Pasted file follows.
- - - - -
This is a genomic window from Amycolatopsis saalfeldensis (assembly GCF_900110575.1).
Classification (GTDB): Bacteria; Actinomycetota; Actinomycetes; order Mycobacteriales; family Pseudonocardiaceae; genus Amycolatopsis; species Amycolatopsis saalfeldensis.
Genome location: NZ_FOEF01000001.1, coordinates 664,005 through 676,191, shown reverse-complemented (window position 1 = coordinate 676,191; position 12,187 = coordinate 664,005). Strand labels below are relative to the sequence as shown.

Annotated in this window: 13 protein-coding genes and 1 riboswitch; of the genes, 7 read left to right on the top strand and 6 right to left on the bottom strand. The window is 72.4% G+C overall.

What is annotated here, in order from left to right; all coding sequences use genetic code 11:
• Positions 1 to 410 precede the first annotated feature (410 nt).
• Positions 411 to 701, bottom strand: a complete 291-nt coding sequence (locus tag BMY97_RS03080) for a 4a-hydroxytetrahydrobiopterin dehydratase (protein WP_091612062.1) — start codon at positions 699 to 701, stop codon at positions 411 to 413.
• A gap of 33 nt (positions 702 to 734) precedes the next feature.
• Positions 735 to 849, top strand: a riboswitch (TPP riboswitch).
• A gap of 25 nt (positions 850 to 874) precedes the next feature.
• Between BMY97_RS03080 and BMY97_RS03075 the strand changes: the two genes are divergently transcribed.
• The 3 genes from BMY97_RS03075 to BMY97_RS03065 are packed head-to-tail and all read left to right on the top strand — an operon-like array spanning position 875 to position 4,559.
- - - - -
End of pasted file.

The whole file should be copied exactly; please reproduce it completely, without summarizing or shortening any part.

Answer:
This is a genomic window from Amycolatopsis saalfeldensis (assembly GCF_900110575.1).
Classification (GTDB): Bacteria; Actinomycetota; Actinomycetes; order Mycobacteriales; family Pseudonocardiaceae; genus Amycolatopsis; species Amycolatopsis saalfeldensis.
Genome location: NZ_FOEF01000001.1, coordinates 664,005 through 676,191, shown reverse-complemented (window position 1 = coordinate 676,191; position 12,187 = coordinate 664,005). Strand labels below are relative to the sequence as shown.

Annotated in this window: 13 protein-coding genes and 1 riboswitch; of the genes, 7 read left to right on the top strand and 6 right to left on the bottom strand. The window is 72.4% G+C overall.

What is annotated here, in order from left to right; all coding sequences use genetic code 11:
• Positions 1 to 410 precede the first annotated feature (410 nt).
• Positions 411 to 701, bottom strand: a complete 291-nt coding sequence (locus tag BMY97_RS03080) for a 4a-hydroxytetrahydrobiopterin dehydratase (protein WP_091612062.1) — start codon at positions 699 to 701, stop codon at positions 411 to 413.
• A gap of 33 nt (positions 702 to 734) precedes the next feature.
• Positions 735 to 849, top strand: a riboswitch (TPP riboswitch).
• A gap of 25 nt (positions 850 to 874) precedes the next feature.
• Between BMY97_RS03080 and BMY97_RS03075 the strand changes: the two genes are divergently transcribed.
• The 3 genes from BMY97_RS03075 to BMY97_RS03065 are packed head-to-tail and all read left to right on the top strand — an operon-like array spanning position 875 to position 4,559.